Emancipation and industrialization were the motors of Jewish economic ascent, defined simply as the rise from peddling and irregular trades into that of the "respectable tradesman or merchant with an open shop or office and a fixed address."1 Emancipation gave Jews freedom of movement and allowed them to take up almost all occupations. With the growth of the industrial and commercial economies, small family shops grew into larger enterprises and the rise of the railroads made deliveries to small and, later, larger shops easier and cheaper, eliminating the need for most peddlers. The profits from growing businesses went into the further educations of sons or the expansion of businesses. For a few, it could mean the acquisition of spectacular wealth.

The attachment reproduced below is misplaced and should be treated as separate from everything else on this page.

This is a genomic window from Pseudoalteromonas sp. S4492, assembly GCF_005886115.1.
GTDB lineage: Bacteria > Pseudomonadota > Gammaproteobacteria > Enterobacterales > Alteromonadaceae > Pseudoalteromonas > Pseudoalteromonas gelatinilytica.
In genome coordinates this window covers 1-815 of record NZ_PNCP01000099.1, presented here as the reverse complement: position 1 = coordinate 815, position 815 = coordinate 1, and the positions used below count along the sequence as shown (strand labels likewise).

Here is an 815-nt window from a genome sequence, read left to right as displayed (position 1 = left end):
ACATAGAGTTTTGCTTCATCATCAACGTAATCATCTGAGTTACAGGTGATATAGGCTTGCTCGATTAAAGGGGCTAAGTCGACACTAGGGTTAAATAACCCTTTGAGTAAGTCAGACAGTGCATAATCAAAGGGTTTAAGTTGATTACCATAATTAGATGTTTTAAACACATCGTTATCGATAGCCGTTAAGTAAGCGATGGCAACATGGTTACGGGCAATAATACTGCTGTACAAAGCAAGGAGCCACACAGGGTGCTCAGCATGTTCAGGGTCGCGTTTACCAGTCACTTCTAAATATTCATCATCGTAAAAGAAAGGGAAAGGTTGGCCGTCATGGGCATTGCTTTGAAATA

Jews were tradespeople. Their occupational profile—based on past and contemporary discrimination and on economic trends—differed from that of most other Germans. Antisemites had long argued that "money grubbing" Jews preferred business and avoided productive work, thus setting themselves apart from an idealistic German work ethic. During the Emancipation era, some Jews and many Germans urged Jews to "normalize" their occupations, to seek a job distribution similar to that of the majority, concentrated in industry and agriculture. They argued that people who sought civil rights should become "productive," a word that meant agriculture and trades for boys and housekeeping for girls. The language of "productivity" reinforced antiquated notions of trade and commerce as "unproductive" and thus exploitative.2 It is not surprising, therefore, that some Jewish organizations promoted crafts and agriculture, trying to prove that Jews contributed to the fatherland rather than "exploited" it.